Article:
Point totals on the rise
College football is going through an offensive explosion in 2007. The average number of points per game per team in the past five years:
Kansas University's football team dropped 76 points on Nebraska earlier this month, gave up 39 and made headlines for winning a game featuring an unheard-of 115 points.
Amazingly, that total was blown away seven days later. North Texas and Navy exploded for 136 points last week in a 74-62 Navy victory in Denton, Texas.
Combined with yet another example, a 73-31 Nebraska win over Kansas State last week, the question begs to be asked: What on earth is going on in college football?
"We complain all the time about it as defensive coaches," KU defensive coordinator Bill Young said. "Every rule change that's made is to improve the game from an offensive standpoint."
Another one was added this past offseason, when the kickoff was moved back to the 30-yard line. That allows for more returns and better field position.
Even before that rule, it was clear that this definitely is an offensive era in college football. The chess game puts the pressure back on coaches like Young to stay on their toes and find answers to new rules, bigger athletes and more innovative approaches to attacking defenses like his.
"I'm not complaining. It's good for our offense, too," Young said. "The thing that's really happened that's changed football the last few years - and our offense has been on the cutting edge of it - they're calling plays from the press box, and they can look down and see if the defense has a weakness, a misalignment or anything.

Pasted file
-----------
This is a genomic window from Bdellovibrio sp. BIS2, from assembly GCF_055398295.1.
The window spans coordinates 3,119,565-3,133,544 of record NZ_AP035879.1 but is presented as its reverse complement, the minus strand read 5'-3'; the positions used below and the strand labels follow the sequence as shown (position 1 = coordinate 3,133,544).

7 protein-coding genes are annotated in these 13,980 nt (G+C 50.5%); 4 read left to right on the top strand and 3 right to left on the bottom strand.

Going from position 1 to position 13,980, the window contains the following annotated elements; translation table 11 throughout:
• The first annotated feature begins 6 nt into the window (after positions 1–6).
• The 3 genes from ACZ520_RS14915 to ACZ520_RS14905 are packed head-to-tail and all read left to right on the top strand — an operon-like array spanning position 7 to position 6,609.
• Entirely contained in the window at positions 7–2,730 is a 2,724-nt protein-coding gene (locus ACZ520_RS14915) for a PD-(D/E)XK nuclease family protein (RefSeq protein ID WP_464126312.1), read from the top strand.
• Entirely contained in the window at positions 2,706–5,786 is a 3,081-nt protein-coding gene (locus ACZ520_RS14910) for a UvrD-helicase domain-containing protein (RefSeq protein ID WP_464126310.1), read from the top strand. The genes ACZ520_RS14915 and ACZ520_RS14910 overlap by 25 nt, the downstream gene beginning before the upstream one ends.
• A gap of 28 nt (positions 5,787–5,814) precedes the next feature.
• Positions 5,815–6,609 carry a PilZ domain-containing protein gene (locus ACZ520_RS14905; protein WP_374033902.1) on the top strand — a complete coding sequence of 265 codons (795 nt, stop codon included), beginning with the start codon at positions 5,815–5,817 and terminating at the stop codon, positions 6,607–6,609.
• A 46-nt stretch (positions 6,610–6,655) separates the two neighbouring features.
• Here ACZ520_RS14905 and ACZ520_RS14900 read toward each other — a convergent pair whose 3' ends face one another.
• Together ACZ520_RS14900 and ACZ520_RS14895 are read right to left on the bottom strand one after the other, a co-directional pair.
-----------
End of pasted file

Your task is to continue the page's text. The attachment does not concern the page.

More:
"You've got to coach this for hours on end."
The spread offense that's, ahem, spreading across college football is making every inch of field vulnerable for attack. The offense of No. 4 Kansas (10-0) is a prime example as it prepares for Saturday's game against Iowa State.
The new-look attacks have made one gift a premium while college coaches comb the nation looking for recruits.
"You have to have tremendous speed on the defensive side of the ball because the game is being played in space quite a bit," KU coach Mark Mangino said. "One of the key things is the teams that are rushing the passer can do it with four guys. It's an advantage for them. If you have to rush more than four, you're putting your defense, your secondary people, in a tough position."
Young has an advantage in that his defense works against an innovative, high-powered offense every day in practice - and one that does sideline audibles that have started to become more common in the game.
Both Young and offensive coordinator Ed Warinner work together, too, picking each other's brains to figure out what causes problems and what can be done to solve them.
Defenses have come up with some answers recently, such as the zone blitz, which allows a defense to rush the passer without using man-to-man coverage.
Ultimately, though, it comes down to the high tides and low tides between the two units. And right now, offenses are flooding the beach.
"Everything cycles in football," Warinner said. "Eventually, there'll be some (defensive) answers."
But not right now. Until the defenses catch up, 100-plus point games might be more common than anyone ever could have imagined.
Warinner, for one, is striking while the iron is hot. Because he knows it won't be forever.
"I don't know when," Warinner said, before cracking a smile. "I hope not soon."